The public is invited to celebrate Earth Day during the 20th annual Tree Seedling Giveaway at the 2nd Street Market, 600 E. Second St. in downtown Dayton. Visitors can stop by the Market on Friday, April 20, from 11 a.m. to 3 p.m. and Saturday, April 21, from 8 a.m. to 3 p.m. to select from a variety of trees while supplies last. Trees are offered free to the public thanks to Miami and Montgomery Soil and Water Conservation Districts and 2nd Street Market.
“Working with community partners that are dedicated to conservation, such as Rush Creek Gardens and the Miami and Montgomery County Soil & Water Conservation Districts, make this event a huge success,” said 2nd Street Market manager Jimmy Harless. “The 2nd Street Market is a MetroParks facility, and as such we like to celebrate conservation and sustainability with events like the Tree Seedling Giveaway.”
A conservation agency, Five Rivers MetroParks protects nearly 16,112 acres of land—90 percent of which is maintained in its natural state. Protecting these natural resources also creates a healthy community. Too much ozone, small particles and carbon can create air quality issues, and trees help remove some of these harmful elements from the air, in addition to filtering water and providing habitats for local wildlife.
During the average year, the natural habitats on land that MetroParks manages filter and help clean an estimated 11 billion gallons of water. Forests on MetroParks’ protected natural areas remove about 14 million pounds of carbon dioxide and more than 157,000 pounds of ozone.
“MetroParks’ conservation efforts are substantial and create clean, safe parks for those of all ages to enjoy,” Harless said.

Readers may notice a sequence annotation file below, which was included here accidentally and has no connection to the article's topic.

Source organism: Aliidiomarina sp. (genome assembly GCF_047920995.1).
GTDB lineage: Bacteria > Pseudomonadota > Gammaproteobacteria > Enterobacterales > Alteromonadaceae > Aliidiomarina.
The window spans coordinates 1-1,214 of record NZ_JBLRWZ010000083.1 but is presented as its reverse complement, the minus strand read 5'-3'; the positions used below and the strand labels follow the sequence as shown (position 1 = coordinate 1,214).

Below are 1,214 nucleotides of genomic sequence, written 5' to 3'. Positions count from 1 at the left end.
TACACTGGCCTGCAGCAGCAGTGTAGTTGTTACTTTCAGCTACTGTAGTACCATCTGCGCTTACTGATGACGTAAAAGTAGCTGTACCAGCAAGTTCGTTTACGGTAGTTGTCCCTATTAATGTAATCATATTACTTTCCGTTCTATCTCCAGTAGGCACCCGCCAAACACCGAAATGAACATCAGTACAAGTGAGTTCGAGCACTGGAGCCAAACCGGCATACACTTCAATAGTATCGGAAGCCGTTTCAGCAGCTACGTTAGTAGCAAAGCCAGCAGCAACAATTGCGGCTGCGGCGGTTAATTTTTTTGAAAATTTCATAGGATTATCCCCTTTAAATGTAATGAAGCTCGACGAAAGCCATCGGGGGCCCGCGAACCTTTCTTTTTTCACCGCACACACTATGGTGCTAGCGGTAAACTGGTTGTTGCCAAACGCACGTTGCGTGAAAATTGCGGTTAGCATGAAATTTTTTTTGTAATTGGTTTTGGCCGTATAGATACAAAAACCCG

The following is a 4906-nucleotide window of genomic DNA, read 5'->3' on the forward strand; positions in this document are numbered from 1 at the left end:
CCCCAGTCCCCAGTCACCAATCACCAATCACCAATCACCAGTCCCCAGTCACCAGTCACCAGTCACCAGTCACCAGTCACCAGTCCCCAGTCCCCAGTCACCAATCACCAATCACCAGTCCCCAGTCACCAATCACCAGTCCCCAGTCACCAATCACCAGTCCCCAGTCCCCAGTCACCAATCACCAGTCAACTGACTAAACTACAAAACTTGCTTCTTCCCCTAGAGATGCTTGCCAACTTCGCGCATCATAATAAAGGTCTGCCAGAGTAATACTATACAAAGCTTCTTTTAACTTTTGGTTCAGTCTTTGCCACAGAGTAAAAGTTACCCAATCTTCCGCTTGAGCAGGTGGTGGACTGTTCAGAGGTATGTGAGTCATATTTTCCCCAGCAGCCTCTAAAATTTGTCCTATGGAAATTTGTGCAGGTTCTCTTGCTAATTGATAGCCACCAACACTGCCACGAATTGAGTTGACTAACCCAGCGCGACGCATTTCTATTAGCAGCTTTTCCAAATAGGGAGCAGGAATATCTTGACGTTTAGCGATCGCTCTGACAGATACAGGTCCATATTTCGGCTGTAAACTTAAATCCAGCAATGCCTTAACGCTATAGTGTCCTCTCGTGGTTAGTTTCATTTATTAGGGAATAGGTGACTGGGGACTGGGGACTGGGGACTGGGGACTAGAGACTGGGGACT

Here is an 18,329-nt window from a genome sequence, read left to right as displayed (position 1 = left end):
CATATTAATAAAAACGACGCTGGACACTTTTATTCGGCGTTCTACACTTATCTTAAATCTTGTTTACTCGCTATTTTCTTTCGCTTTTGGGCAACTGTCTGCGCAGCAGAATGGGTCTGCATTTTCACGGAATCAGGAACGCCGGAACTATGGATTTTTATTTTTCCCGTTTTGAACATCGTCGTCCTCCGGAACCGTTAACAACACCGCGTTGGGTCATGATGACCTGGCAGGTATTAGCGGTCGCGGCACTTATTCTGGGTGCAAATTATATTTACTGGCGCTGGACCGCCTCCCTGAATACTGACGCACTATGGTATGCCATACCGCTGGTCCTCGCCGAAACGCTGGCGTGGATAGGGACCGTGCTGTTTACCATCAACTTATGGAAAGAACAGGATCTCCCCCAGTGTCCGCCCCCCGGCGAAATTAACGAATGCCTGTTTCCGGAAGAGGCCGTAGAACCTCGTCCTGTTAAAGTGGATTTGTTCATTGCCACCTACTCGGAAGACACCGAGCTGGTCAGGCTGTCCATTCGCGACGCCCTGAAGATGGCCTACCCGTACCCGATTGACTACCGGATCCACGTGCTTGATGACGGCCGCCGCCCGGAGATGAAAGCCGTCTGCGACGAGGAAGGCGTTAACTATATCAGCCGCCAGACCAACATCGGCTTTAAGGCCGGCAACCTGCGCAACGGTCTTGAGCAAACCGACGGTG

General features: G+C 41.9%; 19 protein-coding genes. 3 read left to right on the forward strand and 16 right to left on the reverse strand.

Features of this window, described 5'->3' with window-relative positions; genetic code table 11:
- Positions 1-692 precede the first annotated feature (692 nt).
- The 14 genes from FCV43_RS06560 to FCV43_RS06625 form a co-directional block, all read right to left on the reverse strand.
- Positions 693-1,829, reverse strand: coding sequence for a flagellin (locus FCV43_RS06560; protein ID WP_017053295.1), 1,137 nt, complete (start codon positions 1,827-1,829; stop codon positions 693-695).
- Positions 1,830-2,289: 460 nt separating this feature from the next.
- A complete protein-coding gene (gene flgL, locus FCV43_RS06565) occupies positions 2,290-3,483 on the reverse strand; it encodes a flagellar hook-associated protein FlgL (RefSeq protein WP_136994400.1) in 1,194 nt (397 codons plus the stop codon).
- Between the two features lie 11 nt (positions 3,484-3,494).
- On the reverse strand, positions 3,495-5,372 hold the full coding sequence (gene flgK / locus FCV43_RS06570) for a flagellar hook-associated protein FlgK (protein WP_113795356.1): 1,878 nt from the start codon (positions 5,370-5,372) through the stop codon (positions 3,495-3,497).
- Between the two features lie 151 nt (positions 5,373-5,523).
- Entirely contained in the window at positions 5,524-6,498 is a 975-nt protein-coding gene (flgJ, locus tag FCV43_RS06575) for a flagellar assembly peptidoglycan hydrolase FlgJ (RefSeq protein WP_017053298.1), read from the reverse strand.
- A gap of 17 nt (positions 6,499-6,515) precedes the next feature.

An anchor for the revitalization of downtown Dayton, the 2nd Street Market connects the community with local growers and provides fresh, local food, which is often healthier and less taxing on the environment. Many programs are also held at the Market throughout the year, from cultural celebrations to educational programs that celebrate MetroParks’ conservation mission.
“Five Rivers MetroParks provides the perfect opportunity to educate the public about conservation with face-to-face interactions,” said Kristie Fisher of Rush Creek Gardens. “They help give a voice to local conservation efforts, the importance of local food, and how important it is to the local economy and environment.”
Inspired by her mother, the idea for the Tree Seedling Giveaway was conceived by Fisher. Fisher’s mother, Carolyn Kimes, enthusiastically planted trees on their 40 acre property—about 4,000 to be exact. Following in her mother’s footsteps, Fisher decided to continue planting trees and provided the community with the tools to do so as well. Kimes joined Fisher and her family during annual Tree Seedling Giveaway events until her passing in July of 2008.
The Earth Day celebration started with 300 saplings donated by the Miami County Soil and Water District and has since grown into a family-friendly event with a focus on the importance of reforestation. Currently, 300 to 1,500 trees are given away during the Tree Seedling Giveaway, thanks to generous donations from the Miami and Montgomery County Soil and Water Districts and Five Rivers MetroParks.
This year will mark the 20th anniversary of this event and Fisher expects to celebrate over 25,000 trees given to families during this time. With a goal to make sure that families understand how important trees are to the landscape, Fisher takes time to educate people on how to help their saplings thrive.
“We always say the best time to plant a tree is 20 years ago and the second best time is now,” Fisher said.
Fisher and organizers at the 2nd Street Market ask that those in the community who have planted saplings that were picked up during past Tree Seedling Giveaways to participate in a photo project that will be presented at the anniversary event. People have the opportunity to submit pictures of their trees to the Tree Seedling Giveaways Facebook event page. These pictures will be collected and displayed during the event.
This year, a variety shade trees, evergreens, bushes and flowering trees will be available on a first come first served basis until supplies lasts. In addition to picking up a tree, visitors can visit information booths hosted by the Miami County Soil and Water Conservation District and Pheasants Forever.